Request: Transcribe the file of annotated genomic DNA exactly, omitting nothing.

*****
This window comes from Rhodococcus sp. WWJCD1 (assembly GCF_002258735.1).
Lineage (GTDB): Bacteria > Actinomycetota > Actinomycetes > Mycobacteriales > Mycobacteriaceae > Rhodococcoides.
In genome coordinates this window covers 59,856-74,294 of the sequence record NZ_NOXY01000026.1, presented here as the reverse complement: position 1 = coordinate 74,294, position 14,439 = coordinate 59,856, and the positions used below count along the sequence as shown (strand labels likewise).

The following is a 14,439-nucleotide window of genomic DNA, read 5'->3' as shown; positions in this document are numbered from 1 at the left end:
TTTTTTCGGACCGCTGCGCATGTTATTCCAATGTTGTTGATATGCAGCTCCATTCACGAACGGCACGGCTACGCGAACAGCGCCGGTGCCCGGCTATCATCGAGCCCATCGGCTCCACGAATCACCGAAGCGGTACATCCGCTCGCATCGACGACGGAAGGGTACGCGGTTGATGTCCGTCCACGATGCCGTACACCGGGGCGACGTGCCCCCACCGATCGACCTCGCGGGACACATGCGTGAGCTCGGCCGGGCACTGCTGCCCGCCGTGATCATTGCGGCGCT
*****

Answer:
This window comes from Rhodococcus sp. WWJCD1 (assembly GCF_002258735.1).
Lineage (GTDB): Bacteria > Actinomycetota > Actinomycetes > Mycobacteriales > Mycobacteriaceae > Rhodococcoides.
In genome coordinates this window covers 59,856-74,294 of the sequence record NZ_NOXY01000026.1, presented here as the reverse complement: position 1 = coordinate 74,294, position 14,439 = coordinate 59,856, and the positions used below count along the sequence as shown (strand labels likewise).

The following is a 14,439-nucleotide window of genomic DNA, read 5'->3' as shown; positions in this document are numbered from 1 at the left end:
TTTTTTCGGACCGCTGCGCATGTTATTCCAATGTTGTTGATATGCAGCTCCATTCACGAACGGCACGGCTACGCGAACAGCGCCGGTGCCCGGCTATCATCGAGCCCATCGGCTCCACGAATCACCGAAGCGGTACATCCGCTCGCATCGACGACGGAAGGGTACGCGGTTGATGTCCGTCCACGATGCCGTACACCGGGGCGACGTGCCCCCACCGATCGACCTCGCGGGACACATGCGTGAGCTCGGCCGGGCACTGCTGCCCGCCGTGATCATTGCGGCGCT